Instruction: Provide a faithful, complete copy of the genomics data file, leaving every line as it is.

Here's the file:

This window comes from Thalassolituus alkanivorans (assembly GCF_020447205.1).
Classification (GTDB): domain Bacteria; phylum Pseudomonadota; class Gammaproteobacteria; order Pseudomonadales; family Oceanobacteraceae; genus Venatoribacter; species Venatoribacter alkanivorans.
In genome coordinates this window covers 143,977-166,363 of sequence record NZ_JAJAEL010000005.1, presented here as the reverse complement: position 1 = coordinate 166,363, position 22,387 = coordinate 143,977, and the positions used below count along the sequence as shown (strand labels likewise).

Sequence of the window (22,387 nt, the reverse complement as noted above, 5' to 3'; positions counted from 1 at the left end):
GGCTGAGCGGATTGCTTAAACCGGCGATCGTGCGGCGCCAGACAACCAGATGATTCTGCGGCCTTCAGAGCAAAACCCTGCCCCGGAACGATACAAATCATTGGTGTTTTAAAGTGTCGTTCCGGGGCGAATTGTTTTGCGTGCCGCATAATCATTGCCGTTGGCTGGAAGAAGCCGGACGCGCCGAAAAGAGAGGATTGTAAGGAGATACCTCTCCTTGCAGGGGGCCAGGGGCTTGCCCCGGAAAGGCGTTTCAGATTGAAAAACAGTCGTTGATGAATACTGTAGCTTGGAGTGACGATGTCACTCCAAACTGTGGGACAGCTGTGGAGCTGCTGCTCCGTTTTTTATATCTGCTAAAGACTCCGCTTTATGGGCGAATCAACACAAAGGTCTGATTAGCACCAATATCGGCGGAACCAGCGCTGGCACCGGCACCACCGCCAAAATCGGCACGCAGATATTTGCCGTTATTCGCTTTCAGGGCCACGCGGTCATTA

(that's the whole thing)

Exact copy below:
This window comes from Thalassolituus alkanivorans (assembly GCF_020447205.1).
Classification (GTDB): domain Bacteria; phylum Pseudomonadota; class Gammaproteobacteria; order Pseudomonadales; family Oceanobacteraceae; genus Venatoribacter; species Venatoribacter alkanivorans.
In genome coordinates this window covers 143,977-166,363 of sequence record NZ_JAJAEL010000005.1, presented here as the reverse complement: position 1 = coordinate 166,363, position 22,387 = coordinate 143,977, and the positions used below count along the sequence as shown (strand labels likewise).

Sequence of the window (22,387 nt, the reverse complement as noted above, 5' to 3'; positions counted from 1 at the left end):
GGCTGAGCGGATTGCTTAAACCGGCGATCGTGCGGCGCCAGACAACCAGATGATTCTGCGGCCTTCAGAGCAAAACCCTGCCCCGGAACGATACAAATCATTGGTGTTTTAAAGTGTCGTTCCGGGGCGAATTGTTTTGCGTGCCGCATAATCATTGCCGTTGGCTGGAAGAAGCCGGACGCGCCGAAAAGAGAGGATTGTAAGGAGATACCTCTCCTTGCAGGGGGCCAGGGGCTTGCCCCGGAAAGGCGTTTCAGATTGAAAAACAGTCGTTGATGAATACTGTAGCTTGGAGTGACGATGTCACTCCAAACTGTGGGACAGCTGTGGAGCTGCTGCTCCGTTTTTTATATCTGCTAAAGACTCCGCTTTATGGGCGAATCAACACAAAGGTCTGATTAGCACCAATATCGGCGGAACCAGCGCTGGCACCGGCACCACCGCCAAAATCGGCACGCAGATATTTGCCGTTATTCGCTTTCAGGGCCACGCGGTCATTA